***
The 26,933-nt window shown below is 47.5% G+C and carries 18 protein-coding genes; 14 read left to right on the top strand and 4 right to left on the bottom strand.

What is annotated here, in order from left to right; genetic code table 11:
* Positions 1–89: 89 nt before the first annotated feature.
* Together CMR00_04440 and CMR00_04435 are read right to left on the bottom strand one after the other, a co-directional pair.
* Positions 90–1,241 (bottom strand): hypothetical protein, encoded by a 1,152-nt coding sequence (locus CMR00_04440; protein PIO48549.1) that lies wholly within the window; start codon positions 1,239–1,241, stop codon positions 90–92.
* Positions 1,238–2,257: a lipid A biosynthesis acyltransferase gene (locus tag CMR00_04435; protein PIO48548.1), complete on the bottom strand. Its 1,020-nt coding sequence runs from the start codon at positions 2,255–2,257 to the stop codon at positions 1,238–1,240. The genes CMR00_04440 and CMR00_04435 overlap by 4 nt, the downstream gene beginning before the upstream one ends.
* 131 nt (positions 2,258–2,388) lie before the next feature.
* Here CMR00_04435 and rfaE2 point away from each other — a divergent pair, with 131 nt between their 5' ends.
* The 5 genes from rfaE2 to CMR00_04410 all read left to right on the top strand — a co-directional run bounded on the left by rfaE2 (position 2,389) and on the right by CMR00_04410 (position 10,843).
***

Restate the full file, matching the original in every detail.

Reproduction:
The 26,933-nt window shown below is 47.5% G+C and carries 18 protein-coding genes; 14 read left to right on the top strand and 4 right to left on the bottom strand.

What is annotated here, in order from left to right; genetic code table 11:
* Positions 1–89: 89 nt before the first annotated feature.
* Together CMR00_04440 and CMR00_04435 are read right to left on the bottom strand one after the other, a co-directional pair.
* Positions 90–1,241 (bottom strand): hypothetical protein, encoded by a 1,152-nt coding sequence (locus CMR00_04440; protein PIO48549.1) that lies wholly within the window; start codon positions 1,239–1,241, stop codon positions 90–92.
* Positions 1,238–2,257: a lipid A biosynthesis acyltransferase gene (locus tag CMR00_04435; protein PIO48548.1), complete on the bottom strand. Its 1,020-nt coding sequence runs from the start codon at positions 2,255–2,257 to the stop codon at positions 1,238–1,240. The genes CMR00_04440 and CMR00_04435 overlap by 4 nt, the downstream gene beginning before the upstream one ends.
* 131 nt (positions 2,258–2,388) lie before the next feature.
* Here CMR00_04435 and rfaE2 point away from each other — a divergent pair, with 131 nt between their 5' ends.
* The 5 genes from rfaE2 to CMR00_04410 all read left to right on the top strand — a co-directional run bounded on the left by rfaE2 (position 2,389) and on the right by CMR00_04410 (position 10,843).